Platelets bound to breast cancer cells (left)
      cultured on a petri dish and (right) in fluid phase.

    • Controlling platelet-surface activation

      Platelets can adhere to almost all nonphysiological surfaces and are quickly activated. Modulation of platelet-surface activation is important for many medical applications. We recently found that the degree of platelet-surface activation could be reduced by coating surfaces with collagen-G (Scientific Reports, 6(1), 25402, July 2016) or when they are seed on laminin coated nano-groove patterns. However, weak activation is still observed on all investigated surfaces. To further reduce platelet-surface activation, we aim to produce nanopatterns and nanoscaftfolds of different shapes and sizes using various types of polymers and modify them before seeding platelets on.

      Controlling platelet-surface activation.

      Nanostructured surfaces are fabricated and modified with different materials before seeding platelets on. 

    • Detection of HIT antibodies

      Current enzyme immunoassays based optical detection are widely used due to their high sensitivity and fast turnover rate but the accuracy of these techniques is just ~50%. As HIT antibodies are the central problem that leads to platelet aggregation and activation, a technique for better detection of these antibodies is urgently needed. A false result may conduct treatment for patients without containing pathogenic HIT antibodies that can result in serious consequences such as venous limb gangrene or fatal hemorrhage. Recently, we found that HIT antibodies bind strongly to platelet membrane (Blood (2017) 129 (26): 3498–3501), (ACS Nano. 2018 Dec 26;12(12):12030-12041) and binding characteristics of HIT antibodies depend on their surrounding environment (J Thromb Haemost. 2019 Jul;17(7):1113-1119), (J. Phys. Chem. B 2020, 124, 8, 1438-1443). Based on these findings, we aim in two directions to better detect pathogenic HIT antibodies:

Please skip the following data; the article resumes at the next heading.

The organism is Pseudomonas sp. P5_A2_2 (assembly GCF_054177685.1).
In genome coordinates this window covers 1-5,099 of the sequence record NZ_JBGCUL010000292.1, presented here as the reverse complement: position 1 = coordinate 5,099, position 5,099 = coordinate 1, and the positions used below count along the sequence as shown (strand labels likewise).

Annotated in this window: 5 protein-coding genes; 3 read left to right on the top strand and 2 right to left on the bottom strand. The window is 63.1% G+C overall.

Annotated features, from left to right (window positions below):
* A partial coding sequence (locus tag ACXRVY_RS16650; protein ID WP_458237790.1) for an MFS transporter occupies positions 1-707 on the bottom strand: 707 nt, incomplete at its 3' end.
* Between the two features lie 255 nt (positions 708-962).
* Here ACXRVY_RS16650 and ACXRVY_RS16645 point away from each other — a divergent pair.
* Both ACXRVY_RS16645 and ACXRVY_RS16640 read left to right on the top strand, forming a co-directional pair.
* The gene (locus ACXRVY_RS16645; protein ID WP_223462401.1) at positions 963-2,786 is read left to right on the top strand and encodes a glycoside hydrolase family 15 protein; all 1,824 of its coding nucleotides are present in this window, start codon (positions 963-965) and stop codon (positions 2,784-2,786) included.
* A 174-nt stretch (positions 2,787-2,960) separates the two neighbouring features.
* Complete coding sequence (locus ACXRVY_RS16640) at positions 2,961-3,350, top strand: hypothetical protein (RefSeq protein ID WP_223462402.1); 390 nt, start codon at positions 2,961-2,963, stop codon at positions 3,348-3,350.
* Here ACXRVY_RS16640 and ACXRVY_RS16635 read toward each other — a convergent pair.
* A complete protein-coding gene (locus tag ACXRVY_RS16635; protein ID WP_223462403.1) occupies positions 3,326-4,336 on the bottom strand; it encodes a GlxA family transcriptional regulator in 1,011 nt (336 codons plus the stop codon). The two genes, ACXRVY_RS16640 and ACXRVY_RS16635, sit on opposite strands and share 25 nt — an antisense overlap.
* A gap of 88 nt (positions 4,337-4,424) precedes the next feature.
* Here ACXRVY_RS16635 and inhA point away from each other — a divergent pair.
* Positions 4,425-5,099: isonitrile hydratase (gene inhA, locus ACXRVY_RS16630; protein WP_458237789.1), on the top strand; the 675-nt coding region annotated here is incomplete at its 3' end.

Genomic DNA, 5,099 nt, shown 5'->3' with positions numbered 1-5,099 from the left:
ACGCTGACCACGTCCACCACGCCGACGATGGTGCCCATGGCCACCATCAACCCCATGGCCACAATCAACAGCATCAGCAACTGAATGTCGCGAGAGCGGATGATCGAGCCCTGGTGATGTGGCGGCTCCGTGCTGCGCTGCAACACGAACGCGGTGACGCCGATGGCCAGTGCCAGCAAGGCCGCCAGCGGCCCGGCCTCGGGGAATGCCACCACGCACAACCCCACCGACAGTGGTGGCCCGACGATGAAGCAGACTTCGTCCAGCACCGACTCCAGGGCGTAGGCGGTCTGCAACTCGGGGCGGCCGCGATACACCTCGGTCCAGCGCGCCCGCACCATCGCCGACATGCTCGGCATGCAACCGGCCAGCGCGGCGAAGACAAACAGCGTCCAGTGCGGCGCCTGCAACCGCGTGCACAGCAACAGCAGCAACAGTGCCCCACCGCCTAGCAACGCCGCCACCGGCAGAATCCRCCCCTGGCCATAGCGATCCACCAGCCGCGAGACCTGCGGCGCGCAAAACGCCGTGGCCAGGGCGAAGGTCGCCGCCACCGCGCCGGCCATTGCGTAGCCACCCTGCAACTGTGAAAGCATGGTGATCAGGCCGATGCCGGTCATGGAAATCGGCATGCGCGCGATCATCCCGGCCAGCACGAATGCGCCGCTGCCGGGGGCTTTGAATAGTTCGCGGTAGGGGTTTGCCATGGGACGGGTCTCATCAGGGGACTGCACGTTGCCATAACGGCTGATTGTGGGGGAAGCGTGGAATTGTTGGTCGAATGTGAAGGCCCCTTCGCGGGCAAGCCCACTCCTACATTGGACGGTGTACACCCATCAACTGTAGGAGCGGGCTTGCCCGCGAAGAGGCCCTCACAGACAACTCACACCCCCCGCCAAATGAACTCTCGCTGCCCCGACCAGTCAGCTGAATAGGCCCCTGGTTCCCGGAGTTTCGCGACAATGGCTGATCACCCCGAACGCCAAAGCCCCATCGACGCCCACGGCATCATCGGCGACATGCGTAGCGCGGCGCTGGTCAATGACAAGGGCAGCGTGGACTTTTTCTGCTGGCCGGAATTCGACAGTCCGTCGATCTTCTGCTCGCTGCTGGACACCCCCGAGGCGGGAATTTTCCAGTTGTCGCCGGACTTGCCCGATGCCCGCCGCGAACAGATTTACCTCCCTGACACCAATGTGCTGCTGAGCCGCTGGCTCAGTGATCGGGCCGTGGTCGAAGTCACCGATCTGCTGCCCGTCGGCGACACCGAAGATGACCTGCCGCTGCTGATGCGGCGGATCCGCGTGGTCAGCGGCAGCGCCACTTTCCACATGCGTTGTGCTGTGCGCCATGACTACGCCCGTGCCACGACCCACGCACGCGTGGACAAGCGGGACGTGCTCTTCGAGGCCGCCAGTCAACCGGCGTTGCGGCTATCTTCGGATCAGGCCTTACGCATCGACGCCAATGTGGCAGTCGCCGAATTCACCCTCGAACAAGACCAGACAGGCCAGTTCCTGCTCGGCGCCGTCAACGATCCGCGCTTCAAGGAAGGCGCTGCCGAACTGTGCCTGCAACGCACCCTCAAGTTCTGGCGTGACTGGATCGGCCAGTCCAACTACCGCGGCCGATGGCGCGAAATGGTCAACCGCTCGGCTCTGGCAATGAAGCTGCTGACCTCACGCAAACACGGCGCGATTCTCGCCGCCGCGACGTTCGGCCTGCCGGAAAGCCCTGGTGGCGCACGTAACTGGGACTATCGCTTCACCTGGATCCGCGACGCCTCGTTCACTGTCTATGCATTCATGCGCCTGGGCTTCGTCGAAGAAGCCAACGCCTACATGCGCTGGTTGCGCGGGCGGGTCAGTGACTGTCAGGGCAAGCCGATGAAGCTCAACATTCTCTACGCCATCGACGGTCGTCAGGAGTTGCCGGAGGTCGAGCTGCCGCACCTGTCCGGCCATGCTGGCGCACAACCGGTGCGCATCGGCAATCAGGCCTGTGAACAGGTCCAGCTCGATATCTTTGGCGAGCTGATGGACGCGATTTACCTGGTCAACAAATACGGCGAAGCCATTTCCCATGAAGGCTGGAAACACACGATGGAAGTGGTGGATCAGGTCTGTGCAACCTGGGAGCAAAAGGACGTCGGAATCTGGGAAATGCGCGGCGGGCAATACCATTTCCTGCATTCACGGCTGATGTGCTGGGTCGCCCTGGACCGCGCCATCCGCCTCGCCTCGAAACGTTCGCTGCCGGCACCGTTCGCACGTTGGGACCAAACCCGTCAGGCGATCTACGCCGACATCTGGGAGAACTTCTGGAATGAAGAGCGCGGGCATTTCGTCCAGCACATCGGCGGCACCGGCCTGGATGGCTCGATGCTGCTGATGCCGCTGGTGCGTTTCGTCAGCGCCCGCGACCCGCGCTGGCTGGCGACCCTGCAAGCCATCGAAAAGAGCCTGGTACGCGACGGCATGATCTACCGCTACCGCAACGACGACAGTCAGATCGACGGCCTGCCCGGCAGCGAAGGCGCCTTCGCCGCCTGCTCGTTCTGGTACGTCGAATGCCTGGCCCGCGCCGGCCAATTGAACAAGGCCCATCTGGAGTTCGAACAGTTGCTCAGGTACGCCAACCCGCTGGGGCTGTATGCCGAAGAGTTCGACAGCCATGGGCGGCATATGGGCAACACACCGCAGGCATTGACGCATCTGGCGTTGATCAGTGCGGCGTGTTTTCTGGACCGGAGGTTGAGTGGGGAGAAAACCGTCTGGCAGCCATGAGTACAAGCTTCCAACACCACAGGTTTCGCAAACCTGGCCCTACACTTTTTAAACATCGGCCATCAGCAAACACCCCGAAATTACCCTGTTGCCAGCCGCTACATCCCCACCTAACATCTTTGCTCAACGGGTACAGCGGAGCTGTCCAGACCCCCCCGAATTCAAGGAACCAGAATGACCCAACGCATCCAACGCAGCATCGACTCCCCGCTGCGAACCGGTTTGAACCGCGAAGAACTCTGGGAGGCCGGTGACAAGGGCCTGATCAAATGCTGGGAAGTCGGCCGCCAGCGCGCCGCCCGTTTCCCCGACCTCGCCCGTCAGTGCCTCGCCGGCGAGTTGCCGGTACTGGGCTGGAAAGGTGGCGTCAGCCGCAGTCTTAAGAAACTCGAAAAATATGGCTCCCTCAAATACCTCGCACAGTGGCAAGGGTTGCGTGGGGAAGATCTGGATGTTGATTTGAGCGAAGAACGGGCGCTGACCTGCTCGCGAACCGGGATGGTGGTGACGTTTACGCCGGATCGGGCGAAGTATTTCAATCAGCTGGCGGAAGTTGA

Development of an electrical biosensor

      PF4/Heparin complexes are covalently immobilized on Au-sensor. HIT antibodies are added into the chamber for interaction with PF4/H complexes. Binding of HIT antibodies will be detected by impedance signals.

      Biosensor for detection of HIT antibodies
      Example of impedance signals show for baseline (blue), 1st (red), 2nd (green) and 3rd (violet) concentration added.

      Improvement of current PF4 enzyme immunoassays (EIA)

      PF4/heparin complexes are immobilized on a 96-well plate to allow binding of anti-PF4/heparin antibodies. They are subsequently detected by a secondary goat anti-human IgG antibody using a chromogenic substrate that yields a visible color change, indicating their binding to the coated PF4/heparin complexes. The optical density (OD) of the sample was measured at wavelength 450 nm. 

      PF4 EIA. (left) Schematic model for the detection of HIT antibodies in EIA. (right) Current PF4 EIA provides an overlap OD signal (red area) of ~50% between HIT (red line) and non-HIT (black line) antibodies. 

  • Publikationen

    Bui V.C., Nguyen T.H., Direct monitoring of drug-induced mechanical response of individual cells by atomic force microscopy, J. Molecular Recognition (2020), doi: 10.1002/jmr.2847.

    Bui V.C., Gebicka P., Hippe H., Raschke R., Nguyen T.L., Greinacher A., Nguyen T.H.*, Physicochemical Characteristics of Platelet Factor 4 under Various Conditions are Relevant for Heparin-Induced Thrombocytopenia Testing, J. Physical Chemistry (2020), doi.org/10.1021/acs.jpcb.9b11695.